Silver Pool Campaign, Episode 1.3.5
A quick convocation ensues in the clearing. Martelo wants to wade right in with a spear while Aelric thinks a shower of arrows would do the trick. Dan is not convinced that killing the boar is necessary. Faye seems very conflicted with the idea of killing a tethered animal, in any event.
You decide that killing the boar -- while easy to do at this point -- isn't the best course. Instead, you determine to leave the animal where it is for now. It offends your sensibilities (and Faye's) to leave an animal snared in this fashion, but the only alternative you can think of right now is to kill the beast, which strikes you as much worse. Despite the fatigue that everyone is feeling, the party gathers equipment and strikes camp, leaving the anguished dire boar behind in its snare. It's perfunctory squeals fade behind you.
The moon is nearly full, giving some illumination during the trek. Faye and you make good use of your woodland expertise to find the path and make your way through the forest. At times, you stop to hear what might have been movement in the underbrush, but continue on when it turns out to be small nocturnal creatures posing no threat. After another hour, you estimate you've traveled another couple of miles through the forest, the dire boar now far behind.
"Well make camp here," you say, dropping your pack in the center of a small copse of cedar trees just off of the path you've been following. Grunts of approval come in response from your comrades, some of whom have not yet slept. You reconvene your watch, this time keeping spears close at hand. The rest of the night passes uneventfully. Shortly after dawn, you awaken to find a cool fog has settled into the vale where you've chosen your campsite. It muffles the sounds of your party as you eat breakfast and make preparations to head out again.
Within another hour, the sun has burned off the fog and visibility has returned. "It will take us maybe another four hours to cross this vale," says Faye, "Then up the hill and through that notch," she says, pointing at a break in the tree line on the wooded ridge some 7 or 8 miles away. "Once we cross over that, we're in the Glimmerweald. Brother Owen's grove is a few hours' hike into the valley after that."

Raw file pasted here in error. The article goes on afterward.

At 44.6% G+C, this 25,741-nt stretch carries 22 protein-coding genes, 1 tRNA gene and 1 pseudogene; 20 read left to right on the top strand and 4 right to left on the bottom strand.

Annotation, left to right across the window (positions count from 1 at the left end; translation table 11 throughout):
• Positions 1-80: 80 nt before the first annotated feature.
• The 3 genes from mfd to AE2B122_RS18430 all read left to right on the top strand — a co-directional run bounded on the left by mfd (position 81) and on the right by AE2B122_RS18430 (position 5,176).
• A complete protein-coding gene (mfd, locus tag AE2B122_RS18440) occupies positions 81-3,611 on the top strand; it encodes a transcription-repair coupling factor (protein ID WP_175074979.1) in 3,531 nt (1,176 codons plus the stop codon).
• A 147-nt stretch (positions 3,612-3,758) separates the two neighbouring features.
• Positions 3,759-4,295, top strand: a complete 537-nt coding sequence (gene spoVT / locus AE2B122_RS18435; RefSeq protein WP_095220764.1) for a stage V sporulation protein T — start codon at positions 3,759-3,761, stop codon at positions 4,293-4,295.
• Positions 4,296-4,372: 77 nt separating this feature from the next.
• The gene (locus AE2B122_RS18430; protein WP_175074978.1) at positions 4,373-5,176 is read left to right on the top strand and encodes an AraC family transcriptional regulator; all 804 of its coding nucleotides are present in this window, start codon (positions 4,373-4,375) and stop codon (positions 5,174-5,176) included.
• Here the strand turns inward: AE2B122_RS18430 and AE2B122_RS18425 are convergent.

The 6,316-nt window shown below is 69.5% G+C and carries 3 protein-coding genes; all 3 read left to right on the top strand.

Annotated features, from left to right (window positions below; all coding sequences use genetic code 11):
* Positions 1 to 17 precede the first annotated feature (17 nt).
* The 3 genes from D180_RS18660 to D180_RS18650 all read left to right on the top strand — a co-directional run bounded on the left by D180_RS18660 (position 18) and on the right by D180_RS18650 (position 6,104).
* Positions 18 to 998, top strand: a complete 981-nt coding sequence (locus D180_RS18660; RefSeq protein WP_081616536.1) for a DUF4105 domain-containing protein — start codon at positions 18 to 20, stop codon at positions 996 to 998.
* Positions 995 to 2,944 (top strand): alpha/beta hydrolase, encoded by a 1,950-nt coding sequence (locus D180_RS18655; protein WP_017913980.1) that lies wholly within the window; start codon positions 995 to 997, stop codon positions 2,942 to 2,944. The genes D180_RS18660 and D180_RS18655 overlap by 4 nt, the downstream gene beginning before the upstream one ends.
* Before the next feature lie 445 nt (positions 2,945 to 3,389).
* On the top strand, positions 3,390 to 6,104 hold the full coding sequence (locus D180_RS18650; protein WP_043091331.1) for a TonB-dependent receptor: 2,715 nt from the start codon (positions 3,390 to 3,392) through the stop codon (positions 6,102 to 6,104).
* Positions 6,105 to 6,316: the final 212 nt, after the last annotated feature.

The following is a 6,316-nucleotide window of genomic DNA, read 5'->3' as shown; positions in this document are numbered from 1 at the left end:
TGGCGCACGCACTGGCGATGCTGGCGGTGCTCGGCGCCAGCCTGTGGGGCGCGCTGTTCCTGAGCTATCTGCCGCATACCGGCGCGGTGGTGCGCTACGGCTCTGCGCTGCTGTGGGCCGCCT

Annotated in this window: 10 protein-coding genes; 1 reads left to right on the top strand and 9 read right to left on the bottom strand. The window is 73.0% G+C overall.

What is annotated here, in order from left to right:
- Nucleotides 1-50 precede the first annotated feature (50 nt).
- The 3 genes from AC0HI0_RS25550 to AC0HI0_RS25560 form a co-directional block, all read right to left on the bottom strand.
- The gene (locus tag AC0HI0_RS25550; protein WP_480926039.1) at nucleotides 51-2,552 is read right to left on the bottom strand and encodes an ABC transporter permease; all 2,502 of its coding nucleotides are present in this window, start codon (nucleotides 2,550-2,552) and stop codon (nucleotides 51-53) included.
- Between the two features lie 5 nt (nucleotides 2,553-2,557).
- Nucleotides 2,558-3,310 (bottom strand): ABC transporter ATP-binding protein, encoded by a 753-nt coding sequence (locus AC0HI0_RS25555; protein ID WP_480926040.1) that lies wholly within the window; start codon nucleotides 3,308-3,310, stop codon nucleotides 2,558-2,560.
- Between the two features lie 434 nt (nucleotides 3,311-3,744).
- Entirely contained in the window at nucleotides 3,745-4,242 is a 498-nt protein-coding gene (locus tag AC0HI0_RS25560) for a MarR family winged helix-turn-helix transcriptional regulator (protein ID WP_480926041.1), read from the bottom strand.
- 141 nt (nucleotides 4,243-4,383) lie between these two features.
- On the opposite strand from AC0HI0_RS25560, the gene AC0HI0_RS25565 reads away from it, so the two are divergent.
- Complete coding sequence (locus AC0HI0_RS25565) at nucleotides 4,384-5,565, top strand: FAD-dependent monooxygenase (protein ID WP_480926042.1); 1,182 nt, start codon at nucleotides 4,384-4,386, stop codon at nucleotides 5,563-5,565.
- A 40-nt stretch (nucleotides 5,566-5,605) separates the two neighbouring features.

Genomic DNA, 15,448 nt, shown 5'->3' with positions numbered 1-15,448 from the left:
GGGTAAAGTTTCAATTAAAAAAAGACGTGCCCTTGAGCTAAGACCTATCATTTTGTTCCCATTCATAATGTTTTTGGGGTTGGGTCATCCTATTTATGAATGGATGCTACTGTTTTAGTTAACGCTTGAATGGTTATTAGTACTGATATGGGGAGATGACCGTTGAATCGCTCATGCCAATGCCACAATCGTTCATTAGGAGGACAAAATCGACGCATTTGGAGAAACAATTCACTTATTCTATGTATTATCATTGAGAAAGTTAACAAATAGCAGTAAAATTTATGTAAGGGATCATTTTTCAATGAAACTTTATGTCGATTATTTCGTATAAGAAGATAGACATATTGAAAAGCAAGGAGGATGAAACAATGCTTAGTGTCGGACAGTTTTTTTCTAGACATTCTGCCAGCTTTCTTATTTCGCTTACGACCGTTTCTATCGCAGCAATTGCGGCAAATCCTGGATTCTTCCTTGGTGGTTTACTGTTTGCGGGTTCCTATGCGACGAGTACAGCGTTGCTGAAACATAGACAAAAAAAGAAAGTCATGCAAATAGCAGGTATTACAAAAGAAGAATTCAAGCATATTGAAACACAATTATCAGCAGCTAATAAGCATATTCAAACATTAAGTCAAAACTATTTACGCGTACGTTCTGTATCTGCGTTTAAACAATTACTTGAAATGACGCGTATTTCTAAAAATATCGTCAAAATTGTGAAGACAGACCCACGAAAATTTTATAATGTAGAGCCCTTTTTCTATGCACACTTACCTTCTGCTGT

The trek up across the vale and up the hill passes without event, with only brief pauses to take nourishment. When you reach the top of the ridge, you see the valley spread out before you. Massive oak, hickory and other deciduous trees cloak the valley floor. A glint of the midday sun catches off of what appears to be water a couple of miles away. Small hills rise up periodically, breaking the otherwise flat valley. All around, the Glimmerweald is encircled by ridges, encompassing a valley perhaps 10 miles across and 20 miles long.
As you begin to make your way down the path into the valley, your sharp eyes catch sight of a large dark bird, a raven or a rook, perhaps, perched in an oak tree some 30 feet away from you further up the path. The bird is obviously eyeing your approach. It cants its head to the side querulously. "One of Brother Owen's friends," says Faye. As your party passes the bird, a rook, it takes off from its limb and flies off to the southwest, toward the center of the Weald. "Our herald," Faye chuckles. "Brother Owen will be expecting us."
You press on, passing enormous trees that must be centuries old and undergrowth: witch hazel, hemlock and holly, among others, some of which are new to you. At least once more, you catch sight of a rook. Two hours later, Faye calls for you to stop and take a break. "We wait here," she says. "Brother Owen will send for us when he's ready." You don't have to wait long. Within a few minutes, the rook that has been shadowing you ever since you entered the Glimmerweald flies in and alights on a branch in the tree just above you.
"Pennyroyal tells me we have guests," a mellow baritone voice says, its calmness nevertheless startling you and your comrades. Your attention drawn up to the large black bird, the older man approached right into the center of your group without making a sound at all! Wearing a dusky green cloak, its hood drawn up over his head, all that shows is the man's gnarled hands and wizened face.
Brother Owen smiles at the evident alarm playing over the faces of your party, his ice-blue eyes twinkling mischievously. Faye laughs, sharing a conspiratorial glance at the elder druid. and it then occurs to you that Brother Owen has done this before, to other guests. "Sister Faye," he says warmly as he goes to clasp her in a hug. "It's been two seasons since you were here," he chides. "I'd begun to think you'd forgotten about us. And you know my scouts don't get out as far as Foxglove as much as they used to..."
Faye releases her embrace, resting her hands on Brother Owen's forearms. "Yes, and I'm afraid I bring mixed news from my village, too," she says. "But more of that later. Let me introduce my comrades." She goes around the party and presents each of you, in turn, to her patron. When she introduces you, she takes extra care and the presentation takes on something of a ritualistic tone. You then realize that Brother Owen, as the elder druid in the region, is also your patron, as well.
"I'm very glad to meet you all," he concludes, "and especially a new initiate. You must all come to dine with me and shake the dust from your weary legs. You can tell me everything then. Welcome to the Glimmerweald."